Publications (View all Dillon’s publications on Google Scholar sorted by year)

Selected Publications

Dillon, Andrew, Kevin McGee, and Gbemisola Oseni. (2015) “Agricultural Production, Dietary Diversity and Climate Variability”, Journal of Development Studies, forthcoming.

Olney, Deanna, Abdoulaye Pedehombga, Marie Ruel, and Andrew Dillon. (2015) “A two year integrated agriculture and nutrition and health behavior change communication program targeted to women in Burkina Faso reduces anemia, wasting and diarrhea in children 3-12.9 mo of age at baseline: A cluster-randomized controlled trial” Journal of Nutrition, forthcoming.

Van den Bold, Mara, Andrew Dillon, Deanna Olney, and Agnes Quisumbing. (2015) “Can Integrated Agriculture-Nutrition Programs Change Gender Norms on Land and Asset Ownership?” Journal of Development Studies, forthcoming.

Dillon, Andrew. (2013) “Child Labor Responses to Production and Health Shocks in Northern Mali,” Journal of African Economies, 22(2):  276-299.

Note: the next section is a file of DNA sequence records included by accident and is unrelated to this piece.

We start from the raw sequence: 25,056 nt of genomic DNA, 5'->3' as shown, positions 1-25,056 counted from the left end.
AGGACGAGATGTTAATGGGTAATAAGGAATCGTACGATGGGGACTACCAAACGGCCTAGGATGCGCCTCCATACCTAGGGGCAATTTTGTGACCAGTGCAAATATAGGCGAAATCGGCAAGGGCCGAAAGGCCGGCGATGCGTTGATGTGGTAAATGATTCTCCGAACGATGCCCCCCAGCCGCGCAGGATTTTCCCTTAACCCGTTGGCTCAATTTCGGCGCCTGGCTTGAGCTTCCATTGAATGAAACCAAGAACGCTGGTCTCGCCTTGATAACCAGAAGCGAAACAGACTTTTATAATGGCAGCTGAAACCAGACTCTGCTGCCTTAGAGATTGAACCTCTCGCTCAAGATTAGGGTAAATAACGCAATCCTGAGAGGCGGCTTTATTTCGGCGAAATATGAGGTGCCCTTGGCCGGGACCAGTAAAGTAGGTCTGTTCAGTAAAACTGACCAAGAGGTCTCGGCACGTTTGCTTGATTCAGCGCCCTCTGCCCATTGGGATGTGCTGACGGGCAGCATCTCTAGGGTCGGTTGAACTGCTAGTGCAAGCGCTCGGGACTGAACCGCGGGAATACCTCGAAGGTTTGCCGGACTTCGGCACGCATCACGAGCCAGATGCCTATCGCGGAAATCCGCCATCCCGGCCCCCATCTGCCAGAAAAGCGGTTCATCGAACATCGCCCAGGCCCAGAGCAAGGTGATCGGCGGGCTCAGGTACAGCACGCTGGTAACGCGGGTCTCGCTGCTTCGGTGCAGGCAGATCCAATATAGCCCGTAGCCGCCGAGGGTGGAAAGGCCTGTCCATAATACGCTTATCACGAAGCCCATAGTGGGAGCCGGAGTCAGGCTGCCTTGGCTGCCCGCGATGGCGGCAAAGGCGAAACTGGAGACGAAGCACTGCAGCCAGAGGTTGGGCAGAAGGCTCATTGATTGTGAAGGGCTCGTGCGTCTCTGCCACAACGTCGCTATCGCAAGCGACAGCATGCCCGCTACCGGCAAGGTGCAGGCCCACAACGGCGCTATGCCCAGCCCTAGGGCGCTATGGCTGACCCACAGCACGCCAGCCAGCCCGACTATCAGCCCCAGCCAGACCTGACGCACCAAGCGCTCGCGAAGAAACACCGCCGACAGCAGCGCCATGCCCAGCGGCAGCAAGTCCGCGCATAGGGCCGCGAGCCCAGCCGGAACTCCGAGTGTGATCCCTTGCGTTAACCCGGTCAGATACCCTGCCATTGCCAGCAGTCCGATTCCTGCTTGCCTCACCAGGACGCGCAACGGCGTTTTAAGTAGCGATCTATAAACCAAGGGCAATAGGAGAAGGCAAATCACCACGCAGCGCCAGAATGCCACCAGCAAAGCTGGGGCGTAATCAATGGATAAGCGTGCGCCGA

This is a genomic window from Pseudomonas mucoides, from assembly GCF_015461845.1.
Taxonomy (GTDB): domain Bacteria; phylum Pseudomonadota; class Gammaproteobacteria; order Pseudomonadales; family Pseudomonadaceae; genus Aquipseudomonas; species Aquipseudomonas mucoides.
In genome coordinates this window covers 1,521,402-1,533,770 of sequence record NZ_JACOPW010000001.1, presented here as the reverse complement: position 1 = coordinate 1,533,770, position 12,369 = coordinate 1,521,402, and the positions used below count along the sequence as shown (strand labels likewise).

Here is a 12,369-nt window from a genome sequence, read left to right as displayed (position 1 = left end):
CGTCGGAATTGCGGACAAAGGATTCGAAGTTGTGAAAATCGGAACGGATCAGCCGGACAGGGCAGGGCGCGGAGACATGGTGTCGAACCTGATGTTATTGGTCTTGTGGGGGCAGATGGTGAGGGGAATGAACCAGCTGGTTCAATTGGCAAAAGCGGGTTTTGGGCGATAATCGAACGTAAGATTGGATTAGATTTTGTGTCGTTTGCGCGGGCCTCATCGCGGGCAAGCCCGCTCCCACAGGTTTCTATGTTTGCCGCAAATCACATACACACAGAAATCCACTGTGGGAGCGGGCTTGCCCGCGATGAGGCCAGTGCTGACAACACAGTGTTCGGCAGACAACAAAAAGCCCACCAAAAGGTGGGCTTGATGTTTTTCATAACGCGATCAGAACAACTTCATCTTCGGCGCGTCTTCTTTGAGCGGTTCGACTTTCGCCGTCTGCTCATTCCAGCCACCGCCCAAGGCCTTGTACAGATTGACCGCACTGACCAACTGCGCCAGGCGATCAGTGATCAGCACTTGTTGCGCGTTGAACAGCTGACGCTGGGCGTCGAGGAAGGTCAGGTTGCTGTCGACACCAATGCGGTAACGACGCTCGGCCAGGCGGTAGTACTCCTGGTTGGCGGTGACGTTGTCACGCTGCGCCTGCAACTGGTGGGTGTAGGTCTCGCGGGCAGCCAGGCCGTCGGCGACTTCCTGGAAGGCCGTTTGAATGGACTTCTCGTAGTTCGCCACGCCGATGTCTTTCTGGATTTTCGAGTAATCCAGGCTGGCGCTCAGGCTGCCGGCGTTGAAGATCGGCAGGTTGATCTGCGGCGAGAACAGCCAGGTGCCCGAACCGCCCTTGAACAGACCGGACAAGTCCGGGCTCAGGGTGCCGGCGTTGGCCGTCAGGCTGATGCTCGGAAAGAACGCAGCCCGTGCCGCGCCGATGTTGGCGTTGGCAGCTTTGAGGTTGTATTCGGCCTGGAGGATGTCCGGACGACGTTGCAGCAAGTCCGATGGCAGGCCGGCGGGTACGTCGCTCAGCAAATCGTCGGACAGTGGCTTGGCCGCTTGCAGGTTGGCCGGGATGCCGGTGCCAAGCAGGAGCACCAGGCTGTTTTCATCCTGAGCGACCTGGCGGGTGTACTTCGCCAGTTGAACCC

Beaman, Lori and Dillon, Andrew. (2012) “Do household definitions matter in survey design? Results from a randomized survey experiment in Mali,” Journal of Development Economics, 98 (1): 124-135.

Dillon, Andrew & Bardasi, Elena & Beegle, Kathleen & Serneels, Pieter. (2012) “Explaining Variation in Child Labor Statistics” Journal of Development Economics, 98 (1): 136-147.

Dillon, Andrew. (2011)  “The Effect of Irrigation on Poverty Reduction, Asset Accumulation and Informal Insurance:  Evidence from Northern Mali,” World Development, 39 (12):  2165-2175. 

Bardasi, Elena & Beegle, Kathleen & Dillon, Andrew & Serneels, Pieter. (2011) “Do Labor Statistics Depend on How and to Whom the Questions Are Asked? Results from a Survey Experiment in Tanzania,” World Bank Economic Review, 25(3): 418-447.

Dillon, Andrew; Mueller, Valerie; Salau, Sheu (2011). “Migratory Responses to Agricultural Risk in Northern Nigeria,” American Journal of Agricultural Economics, 93(4): 1048-1061.

Dillon, Andrew (2010).  “Measuring Child Labor:  Comparisons between Hours Data and Subjective Measures,” Research in Labor Economics 31: 135-169.